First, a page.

Abstract: We analyse the effects of imports on employment and earnings by distinguishing between import competition in final products and firms' use of imports in production (offshoring). We use Finnish worker-firm data merged with product-level trade data. We focus on Chinese imports and instrument them by changes in China's share of world exports to other EU countries. Both types of importing increase the job loss risk for all workers and, in particular, for workers in production occupations. An increase in import competition has larger negative effects than an increase in offshoring. Production workers suffer the largest earnings losses, while for high- skilled workers the wage-effect is positive.
    Keywords: offshoring, import competition, employment, earnings
    JEL: F16 J23 J31 J63 L23
    Date: 2016–07
  2. By: Peter Cappelli; Martin Conyon
    Abstract: This paper investigates employee performance appraisals using data from a single US firm between 2001 and 2007. We find that performance appraisals are both informative and drive important components of the employment contract. We find that employee appraisal scores vary considerably both between and within individuals over time. In addition, we show that employee performance appraisal scores are related to a range of important employment outcomes, including merit pay and bonuses, promotions, demotions and dismissals, as well as employee quits.
    JEL: J33 J41 J63
    Date: 2016–07
  3. By: James Harrigan; Ariell Reshef; Farid Toubal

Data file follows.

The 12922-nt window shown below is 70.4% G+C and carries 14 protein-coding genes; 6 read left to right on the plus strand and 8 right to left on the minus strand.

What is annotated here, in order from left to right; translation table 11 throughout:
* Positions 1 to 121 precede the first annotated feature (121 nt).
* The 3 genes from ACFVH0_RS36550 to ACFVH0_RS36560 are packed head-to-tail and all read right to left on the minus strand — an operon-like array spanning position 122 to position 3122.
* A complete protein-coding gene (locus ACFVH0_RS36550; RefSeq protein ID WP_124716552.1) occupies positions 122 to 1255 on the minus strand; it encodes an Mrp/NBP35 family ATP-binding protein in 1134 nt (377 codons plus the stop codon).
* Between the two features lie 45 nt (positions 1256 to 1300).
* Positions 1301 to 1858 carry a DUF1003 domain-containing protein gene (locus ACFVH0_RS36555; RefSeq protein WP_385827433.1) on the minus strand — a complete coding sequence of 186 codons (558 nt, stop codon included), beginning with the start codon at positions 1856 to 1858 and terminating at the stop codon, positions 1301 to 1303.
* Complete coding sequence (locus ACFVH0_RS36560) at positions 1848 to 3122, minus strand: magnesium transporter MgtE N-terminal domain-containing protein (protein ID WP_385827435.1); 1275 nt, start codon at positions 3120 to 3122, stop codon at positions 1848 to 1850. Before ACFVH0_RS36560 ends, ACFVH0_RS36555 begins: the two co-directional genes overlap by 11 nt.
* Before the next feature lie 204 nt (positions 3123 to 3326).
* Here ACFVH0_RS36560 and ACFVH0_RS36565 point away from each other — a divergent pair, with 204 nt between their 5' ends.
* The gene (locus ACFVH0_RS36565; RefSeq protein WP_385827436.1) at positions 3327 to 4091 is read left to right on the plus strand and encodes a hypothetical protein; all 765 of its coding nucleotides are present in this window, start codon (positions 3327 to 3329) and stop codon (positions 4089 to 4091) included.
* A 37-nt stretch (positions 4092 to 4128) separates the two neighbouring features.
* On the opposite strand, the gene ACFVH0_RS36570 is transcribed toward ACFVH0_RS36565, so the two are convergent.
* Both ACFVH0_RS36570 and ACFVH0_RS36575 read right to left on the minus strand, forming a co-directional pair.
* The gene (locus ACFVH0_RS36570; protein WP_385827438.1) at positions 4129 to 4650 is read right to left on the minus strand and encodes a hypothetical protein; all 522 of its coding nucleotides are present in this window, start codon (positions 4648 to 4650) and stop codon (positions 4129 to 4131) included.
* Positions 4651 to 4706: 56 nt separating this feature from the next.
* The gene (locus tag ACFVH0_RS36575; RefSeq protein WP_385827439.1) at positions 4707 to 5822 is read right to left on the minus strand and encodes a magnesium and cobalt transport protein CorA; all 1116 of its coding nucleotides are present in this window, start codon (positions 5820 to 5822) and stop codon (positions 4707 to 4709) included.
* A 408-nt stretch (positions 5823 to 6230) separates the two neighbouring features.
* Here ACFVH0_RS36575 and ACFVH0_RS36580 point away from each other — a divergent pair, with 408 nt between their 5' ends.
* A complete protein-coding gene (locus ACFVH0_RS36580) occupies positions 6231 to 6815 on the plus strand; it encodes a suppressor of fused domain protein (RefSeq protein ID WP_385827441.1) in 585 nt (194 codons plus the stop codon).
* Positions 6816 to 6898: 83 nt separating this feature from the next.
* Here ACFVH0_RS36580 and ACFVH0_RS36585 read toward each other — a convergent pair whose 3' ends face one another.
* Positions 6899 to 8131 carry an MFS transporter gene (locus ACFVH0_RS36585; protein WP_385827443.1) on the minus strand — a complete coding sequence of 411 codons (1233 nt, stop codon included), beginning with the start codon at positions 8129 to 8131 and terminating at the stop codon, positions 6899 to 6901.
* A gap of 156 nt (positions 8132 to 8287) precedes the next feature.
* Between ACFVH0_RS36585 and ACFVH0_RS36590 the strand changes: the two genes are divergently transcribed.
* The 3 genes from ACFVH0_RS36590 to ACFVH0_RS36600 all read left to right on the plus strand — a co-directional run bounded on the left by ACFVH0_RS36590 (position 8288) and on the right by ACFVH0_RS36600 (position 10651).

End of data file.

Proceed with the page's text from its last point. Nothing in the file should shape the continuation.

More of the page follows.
Abstract: Using administrative employee-firm-level data on the entire private sector from 1994 to 2007, we show that the labor market in France has polarized: employment shares of high and low wage occupations have grown, while middle wage occupations have shrunk. During the same period, the share of hours worked in technology-related occupations ("techies") grew substantially, as did imports and exports, and we explore the causal links between these trends. Our paper is among the first to analyze polarization in any country using firm-level data, and we show how polarization occurred within firms, but mostly due to changes in the composition of firms (between firms). Motivated by the fact that technology adoption is mediated by technically qualified managers and technicians, we use a new measure of the propensity of a firm to adopt new technology: its employment share of techies. Using the subsample of firms that are active over the whole period, we show that firms with more techies in 2002 saw greater polarization, and grew faster, from 2002 to 2007. Offshoring reduced employment growth. Among blue- collar workers in manufacturing, importing caused skill upgrading while exporting caused skill downgrading. To control for the endogeneity of firm-level techies and trade in 2002, we use values of techies and trade from 1994 to 1998 as instruments. We conclude that technological change, mediated through techies, is an important cause of polarization in France. Firm-level trade had important effects in manufacturing.